I sometimes wonder if I wouldn't mind this shift towards gender half as much if the people advocating for it just admitted that they mean stereotypes rather than trying to talk about some undefinable, indescribable internal 'feeling'.
I remember chat rooms 20 or so years ago people used to ask a/s/l meaning age /sex/location. I think there was probably a long cross over period and now it's gender everywhere. I had to give DD's gender when applying for school.
It is very recent ie in my life time. If you read older newspapers articles you will see they reference people's sex and dont forget we have the Sex Discrimination Act (1975?)
It start with the male backlash against Women's Liberation which in universities was influenced by Queer Politics. ie they got rid of Women's Studies and made them Gender Studies.
Listen or read the speach by Selina Todd at WPUK meeting www.youtube.com/watch?v=Ayxhwgn5ASc - as some have said it was gratifying to have a socialist feminist say based on "research" what radical feminist had been saying at the time!
This indoctrinated the students of that time who then moved into positions of influence eg female editor of the Guardian saying everything I do is guided by queer politics. Dont forget newspapers have "style" sheets that dictate which words journalists can and cant use.
And then transactivists weaponised it.
It has nothing whatsoever to do with being embarrassed. Maybe very young people who have no other lived experience that today's trans culture think sex can only mean having sex.
What is baffling is how the medical profession has succumbed to this lie.
But that is why it is important to challenge everytime the word gender is substituted for the word sex.
But it does show that even a small group, so long as they getinto position of power and influence can redirect whole generations.
(Another example of queer politics weaponising words is the instance - also now adopted by the media - to say sex work, rather than prostitute.)
* Another example of queer politics weaponising words is the instance - also now adopted by the media - to say sex work, rather than prostitute*
And that term is one of the reasons why it's hard to ditch 'gender pay gap' in favour or the more accurate 'sex pay gap' (most of the gap being down to biologically determined structural sexism) - 'sex pay gap' sounds like it relates to pay for 'sex work'.
Jane Austen talked about sex, not gender.
Northanger Abbey - 1803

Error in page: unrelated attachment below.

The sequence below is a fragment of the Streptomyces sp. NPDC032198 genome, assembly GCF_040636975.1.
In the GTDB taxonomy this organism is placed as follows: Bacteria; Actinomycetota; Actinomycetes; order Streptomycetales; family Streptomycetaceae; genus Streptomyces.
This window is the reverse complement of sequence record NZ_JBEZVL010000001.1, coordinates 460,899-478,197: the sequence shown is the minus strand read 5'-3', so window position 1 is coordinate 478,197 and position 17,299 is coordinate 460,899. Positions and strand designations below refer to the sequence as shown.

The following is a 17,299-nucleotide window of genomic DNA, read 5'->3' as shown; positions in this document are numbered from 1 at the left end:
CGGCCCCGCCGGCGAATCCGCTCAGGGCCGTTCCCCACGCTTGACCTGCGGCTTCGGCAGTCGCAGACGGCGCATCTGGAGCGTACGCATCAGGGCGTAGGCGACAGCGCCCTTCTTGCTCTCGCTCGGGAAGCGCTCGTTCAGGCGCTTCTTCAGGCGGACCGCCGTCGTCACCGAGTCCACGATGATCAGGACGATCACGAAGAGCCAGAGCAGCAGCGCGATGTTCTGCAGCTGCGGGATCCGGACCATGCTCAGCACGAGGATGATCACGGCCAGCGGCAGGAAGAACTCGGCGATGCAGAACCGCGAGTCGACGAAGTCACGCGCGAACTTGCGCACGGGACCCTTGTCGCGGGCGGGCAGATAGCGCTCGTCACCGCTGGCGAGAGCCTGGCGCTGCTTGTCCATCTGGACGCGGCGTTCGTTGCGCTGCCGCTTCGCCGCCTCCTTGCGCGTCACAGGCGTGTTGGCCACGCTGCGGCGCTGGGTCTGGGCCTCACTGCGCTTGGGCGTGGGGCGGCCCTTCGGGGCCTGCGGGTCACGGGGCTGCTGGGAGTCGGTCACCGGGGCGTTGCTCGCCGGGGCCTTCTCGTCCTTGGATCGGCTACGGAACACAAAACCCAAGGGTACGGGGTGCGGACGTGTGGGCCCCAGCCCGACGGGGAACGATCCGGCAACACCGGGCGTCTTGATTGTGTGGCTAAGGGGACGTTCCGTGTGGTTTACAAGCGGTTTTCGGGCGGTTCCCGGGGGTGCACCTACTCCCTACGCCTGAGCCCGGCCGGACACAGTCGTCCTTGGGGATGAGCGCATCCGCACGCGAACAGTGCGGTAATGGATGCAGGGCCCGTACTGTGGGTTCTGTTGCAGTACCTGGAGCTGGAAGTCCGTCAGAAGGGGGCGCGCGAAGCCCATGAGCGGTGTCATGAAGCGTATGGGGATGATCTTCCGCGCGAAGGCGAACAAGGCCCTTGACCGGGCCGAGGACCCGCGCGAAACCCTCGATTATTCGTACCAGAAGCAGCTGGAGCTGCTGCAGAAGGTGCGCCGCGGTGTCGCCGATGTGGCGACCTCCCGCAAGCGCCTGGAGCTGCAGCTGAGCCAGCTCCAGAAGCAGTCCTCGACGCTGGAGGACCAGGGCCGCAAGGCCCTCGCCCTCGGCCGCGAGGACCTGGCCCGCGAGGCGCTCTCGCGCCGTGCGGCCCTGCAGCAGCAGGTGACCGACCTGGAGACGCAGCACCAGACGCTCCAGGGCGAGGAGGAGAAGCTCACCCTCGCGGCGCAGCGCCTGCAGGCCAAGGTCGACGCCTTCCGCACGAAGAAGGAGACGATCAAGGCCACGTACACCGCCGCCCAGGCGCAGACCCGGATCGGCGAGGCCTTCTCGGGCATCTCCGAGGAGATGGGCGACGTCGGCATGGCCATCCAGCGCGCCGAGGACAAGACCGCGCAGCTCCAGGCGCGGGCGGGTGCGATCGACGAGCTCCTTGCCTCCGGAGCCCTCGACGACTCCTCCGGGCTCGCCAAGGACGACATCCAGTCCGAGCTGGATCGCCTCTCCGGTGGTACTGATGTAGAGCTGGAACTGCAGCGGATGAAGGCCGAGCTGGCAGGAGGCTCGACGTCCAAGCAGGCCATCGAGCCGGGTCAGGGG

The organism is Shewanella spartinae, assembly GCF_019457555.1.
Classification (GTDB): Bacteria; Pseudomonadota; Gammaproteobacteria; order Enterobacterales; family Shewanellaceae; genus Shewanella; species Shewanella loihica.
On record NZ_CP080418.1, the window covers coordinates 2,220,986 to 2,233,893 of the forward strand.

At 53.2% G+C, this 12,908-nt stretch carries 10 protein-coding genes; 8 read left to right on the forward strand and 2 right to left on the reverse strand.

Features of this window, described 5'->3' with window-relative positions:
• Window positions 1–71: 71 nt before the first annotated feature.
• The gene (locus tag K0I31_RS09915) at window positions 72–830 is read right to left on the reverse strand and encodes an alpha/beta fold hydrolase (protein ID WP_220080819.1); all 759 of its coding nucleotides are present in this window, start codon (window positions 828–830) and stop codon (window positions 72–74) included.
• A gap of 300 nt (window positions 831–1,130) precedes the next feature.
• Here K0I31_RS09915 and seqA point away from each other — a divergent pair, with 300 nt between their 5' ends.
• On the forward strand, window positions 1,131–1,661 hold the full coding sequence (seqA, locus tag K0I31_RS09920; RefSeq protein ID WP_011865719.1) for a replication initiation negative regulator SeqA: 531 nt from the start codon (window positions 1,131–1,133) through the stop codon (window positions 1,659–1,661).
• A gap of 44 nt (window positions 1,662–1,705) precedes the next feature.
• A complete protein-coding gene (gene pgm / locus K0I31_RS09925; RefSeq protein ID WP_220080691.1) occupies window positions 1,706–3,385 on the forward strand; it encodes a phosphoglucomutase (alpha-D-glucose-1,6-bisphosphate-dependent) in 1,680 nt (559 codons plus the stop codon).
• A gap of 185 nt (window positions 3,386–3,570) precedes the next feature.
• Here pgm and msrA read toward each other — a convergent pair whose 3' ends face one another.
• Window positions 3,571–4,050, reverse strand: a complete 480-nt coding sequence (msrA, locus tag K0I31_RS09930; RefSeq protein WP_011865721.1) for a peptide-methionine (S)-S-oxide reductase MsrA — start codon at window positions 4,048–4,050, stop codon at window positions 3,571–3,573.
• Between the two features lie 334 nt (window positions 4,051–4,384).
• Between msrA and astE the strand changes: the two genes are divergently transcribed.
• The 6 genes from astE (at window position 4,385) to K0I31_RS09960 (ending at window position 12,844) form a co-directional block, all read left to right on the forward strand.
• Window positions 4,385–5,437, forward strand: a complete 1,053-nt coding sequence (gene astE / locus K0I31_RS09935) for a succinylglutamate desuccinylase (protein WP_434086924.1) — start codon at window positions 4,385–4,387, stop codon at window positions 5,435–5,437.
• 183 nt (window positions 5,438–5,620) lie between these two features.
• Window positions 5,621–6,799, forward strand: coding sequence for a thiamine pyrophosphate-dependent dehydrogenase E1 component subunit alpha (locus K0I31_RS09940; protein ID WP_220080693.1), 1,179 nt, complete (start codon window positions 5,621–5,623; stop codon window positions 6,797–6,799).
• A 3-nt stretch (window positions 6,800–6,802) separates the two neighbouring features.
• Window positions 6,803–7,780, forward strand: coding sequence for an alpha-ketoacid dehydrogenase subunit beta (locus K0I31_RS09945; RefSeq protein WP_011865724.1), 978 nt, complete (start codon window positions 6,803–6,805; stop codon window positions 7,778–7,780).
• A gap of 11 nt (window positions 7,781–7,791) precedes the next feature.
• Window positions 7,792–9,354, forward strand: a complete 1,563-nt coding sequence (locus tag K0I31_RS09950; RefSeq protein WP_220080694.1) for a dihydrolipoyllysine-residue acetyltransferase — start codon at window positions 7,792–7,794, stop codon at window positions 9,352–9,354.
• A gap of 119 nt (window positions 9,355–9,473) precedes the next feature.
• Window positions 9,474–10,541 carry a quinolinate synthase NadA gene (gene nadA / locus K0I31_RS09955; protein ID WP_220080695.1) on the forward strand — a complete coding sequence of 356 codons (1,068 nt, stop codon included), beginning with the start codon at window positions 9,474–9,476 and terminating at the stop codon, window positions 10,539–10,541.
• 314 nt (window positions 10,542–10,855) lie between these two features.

The advantages of natural folly in a beautiful girl have been already set forth by the capital pen of a sister author; -- and to her treatment of the subject I will only add, in justice to men, that though to the larger and more trifling part of the sex, imbecility in females is a great enhancement of their personal charms, there is a portion of them too reasonable and too well informed themselves to desire anything more in woman than ignorance. But Catherine did not know her own advantages -- did not know that a good-looking girl, with an affectionate heart and a very ignorant mind, cannot fail of attracting a clever young man, unless circumstances are particularly untoward.
I can't offhand remember coming across the word 'gender' in any classic literature.
Recently we were watching an episode of Poirot; he used the word 'gender', it jarred as an anachronism. Maybe somewhere in her many books Christie used the word but I'm dubious.
I remember the word "gender" suddenly appearing on documentation sometime in the early to mid 00s.
It certainly wasn't common in the 90s because I remember that, in 1997, my only exposure to the word "gender" was as a specific academic term to describe performative behaviour and, even then, it was a kind of "new" concept in a sense (ie. I remember the first postgraduate taught programme with "gender" in the course title being launched about 1996, I think).
I definitely remember that it was still "women's studies" in the UK in the 90s as well, and feminism was still very grounded in the principles of women's lib. I remember academics exploring the reality of biology and the falsity of Western femininity, and how western femininity, as a valid set of behaviours, was not a universalist or coherent concept.
And then gender suddenly appeared everywhere on forms, maybe around 2004 or so? I remember noticing it around then, and being a bit weirded out by it, but thinking it was because they didn't want to use the word sex anymore because it was so awkward.
I'll also pop something else here, which I think warrants thought.
Gender ideology had always been a very niche set of concepts in the British academy. Compared to the wider discipline of sociology and social policy etc, there are very few academics devoted to the subject, very little research published, the postgraduate courses do not recruit well, and I can only think of a handful of people, if that, whom have completed a PhD in the discipline (and I worked in HE for a lonnnnng time).
It is extremely perplexing to me that, out of all the trends and themes in British academic circles, that gender is the one that has exploded in the public consciousness in the way it has over the last six years. The interest is just not there in British academia.
It got popular because no one wants to type 'sex' into the internet at work or with kids around or whatever.
Another thing we can thank porn for.
I think what Packingsoadandwater has said it right.
The backlash started in the mid 80s ie popular culture turned feminism into ladettes and girl power.
Some women's studies were ended earlier than others, but the influence of the attack on Women's Studies, the politics of Women's Liberation had those 10 to 15 years to take hold in universities.
And for the students who got caught up in queer politics (another "valid" reason to attack old women with reactionary ideas!) to have time after graduating to move into news papers, media and advertising. I am sure some didn't sit there thinking lets get the old (substitute which ever work you like)! They just thought we are the new vanguard and cutting edge and so we use the word gender.
And this then tied into the growth in trans politics and the political networking that was able to get the GRA passed in 2004.
Please login first.